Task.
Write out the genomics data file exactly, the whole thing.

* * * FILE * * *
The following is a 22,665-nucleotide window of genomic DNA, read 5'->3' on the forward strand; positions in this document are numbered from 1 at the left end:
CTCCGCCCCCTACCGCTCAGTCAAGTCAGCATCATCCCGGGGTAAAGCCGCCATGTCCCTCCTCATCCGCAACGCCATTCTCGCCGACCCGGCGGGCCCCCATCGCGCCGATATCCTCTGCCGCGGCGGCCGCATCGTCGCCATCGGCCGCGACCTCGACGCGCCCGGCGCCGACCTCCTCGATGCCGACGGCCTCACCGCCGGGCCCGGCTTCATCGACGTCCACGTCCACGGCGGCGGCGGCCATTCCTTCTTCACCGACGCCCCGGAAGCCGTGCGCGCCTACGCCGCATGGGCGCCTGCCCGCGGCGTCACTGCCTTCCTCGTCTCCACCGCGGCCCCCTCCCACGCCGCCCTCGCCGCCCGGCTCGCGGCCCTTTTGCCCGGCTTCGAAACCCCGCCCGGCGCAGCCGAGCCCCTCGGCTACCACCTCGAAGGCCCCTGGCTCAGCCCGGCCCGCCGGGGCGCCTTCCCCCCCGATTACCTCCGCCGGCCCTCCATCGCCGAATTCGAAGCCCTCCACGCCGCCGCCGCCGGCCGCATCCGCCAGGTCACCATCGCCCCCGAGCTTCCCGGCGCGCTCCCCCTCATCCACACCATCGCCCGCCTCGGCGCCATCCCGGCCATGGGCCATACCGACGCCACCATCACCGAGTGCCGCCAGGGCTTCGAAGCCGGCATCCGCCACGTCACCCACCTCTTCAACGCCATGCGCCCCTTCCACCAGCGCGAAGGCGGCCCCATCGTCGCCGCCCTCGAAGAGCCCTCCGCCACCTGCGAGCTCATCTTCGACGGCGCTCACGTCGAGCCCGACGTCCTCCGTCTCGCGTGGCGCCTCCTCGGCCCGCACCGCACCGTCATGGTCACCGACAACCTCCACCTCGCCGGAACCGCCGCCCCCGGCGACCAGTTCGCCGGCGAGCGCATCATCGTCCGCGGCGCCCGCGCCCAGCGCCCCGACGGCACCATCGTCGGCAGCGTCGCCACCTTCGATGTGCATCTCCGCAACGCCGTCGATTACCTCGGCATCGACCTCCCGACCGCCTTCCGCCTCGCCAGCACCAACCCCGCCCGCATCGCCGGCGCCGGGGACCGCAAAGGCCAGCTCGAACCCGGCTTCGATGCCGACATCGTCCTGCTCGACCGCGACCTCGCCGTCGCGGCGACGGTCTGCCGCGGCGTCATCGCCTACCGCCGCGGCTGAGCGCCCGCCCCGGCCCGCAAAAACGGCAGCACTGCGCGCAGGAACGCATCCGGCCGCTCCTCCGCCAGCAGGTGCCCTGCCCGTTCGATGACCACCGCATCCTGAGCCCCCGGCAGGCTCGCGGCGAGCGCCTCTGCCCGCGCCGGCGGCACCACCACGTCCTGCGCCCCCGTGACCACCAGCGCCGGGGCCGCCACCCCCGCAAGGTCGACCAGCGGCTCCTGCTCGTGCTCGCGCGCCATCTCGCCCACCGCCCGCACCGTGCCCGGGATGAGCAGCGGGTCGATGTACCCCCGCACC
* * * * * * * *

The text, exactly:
The following is a 22,665-nucleotide window of genomic DNA, read 5'->3' on the forward strand; positions in this document are numbered from 1 at the left end:
CTCCGCCCCCTACCGCTCAGTCAAGTCAGCATCATCCCGGGGTAAAGCCGCCATGTCCCTCCTCATCCGCAACGCCATTCTCGCCGACCCGGCGGGCCCCCATCGCGCCGATATCCTCTGCCGCGGCGGCCGCATCGTCGCCATCGGCCGCGACCTCGACGCGCCCGGCGCCGACCTCCTCGATGCCGACGGCCTCACCGCCGGGCCCGGCTTCATCGACGTCCACGTCCACGGCGGCGGCGGCCATTCCTTCTTCACCGACGCCCCGGAAGCCGTGCGCGCCTACGCCGCATGGGCGCCTGCCCGCGGCGTCACTGCCTTCCTCGTCTCCACCGCGGCCCCCTCCCACGCCGCCCTCGCCGCCCGGCTCGCGGCCCTTTTGCCCGGCTTCGAAACCCCGCCCGGCGCAGCCGAGCCCCTCGGCTACCACCTCGAAGGCCCCTGGCTCAGCCCGGCCCGCCGGGGCGCCTTCCCCCCCGATTACCTCCGCCGGCCCTCCATCGCCGAATTCGAAGCCCTCCACGCCGCCGCCGCCGGCCGCATCCGCCAGGTCACCATCGCCCCCGAGCTTCCCGGCGCGCTCCCCCTCATCCACACCATCGCCCGCCTCGGCGCCATCCCGGCCATGGGCCATACCGACGCCACCATCACCGAGTGCCGCCAGGGCTTCGAAGCCGGCATCCGCCACGTCACCCACCTCTTCAACGCCATGCGCCCCTTCCACCAGCGCGAAGGCGGCCCCATCGTCGCCGCCCTCGAAGAGCCCTCCGCCACCTGCGAGCTCATCTTCGACGGCGCTCACGTCGAGCCCGACGTCCTCCGTCTCGCGTGGCGCCTCCTCGGCCCGCACCGCACCGTCATGGTCACCGACAACCTCCACCTCGCCGGAACCGCCGCCCCCGGCGACCAGTTCGCCGGCGAGCGCATCATCGTCCGCGGCGCCCGCGCCCAGCGCCCCGACGGCACCATCGTCGGCAGCGTCGCCACCTTCGATGTGCATCTCCGCAACGCCGTCGATTACCTCGGCATCGACCTCCCGACCGCCTTCCGCCTCGCCAGCACCAACCCCGCCCGCATCGCCGGCGCCGGGGACCGCAAAGGCCAGCTCGAACCCGGCTTCGATGCCGACATCGTCCTGCTCGACCGCGACCTCGCCGTCGCGGCGACGGTCTGCCGCGGCGTCATCGCCTACCGCCGCGGCTGAGCGCCCGCCCCGGCCCGCAAAAACGGCAGCACTGCGCGCAGGAACGCATCCGGCCGCTCCTCCGCCAGCAGGTGCCCTGCCCGTTCGATGACCACCGCATCCTGAGCCCCCGGCAGGCTCGCGGCGAGCGCCTCTGCCCGCGCCGGCGGCACCACCACGTCCTGCGCCCCCGTGACCACCAGCGCCGGGGCCGCCACCCCCGCAAGGTCGACCAGCGGCTCCTGCTCGTGCTCGCGCGCCATCTCGCCCACCGCCCGCACCGTGCCCGGGATGAGCAGCGGGTCGATGTACCCCCGCACC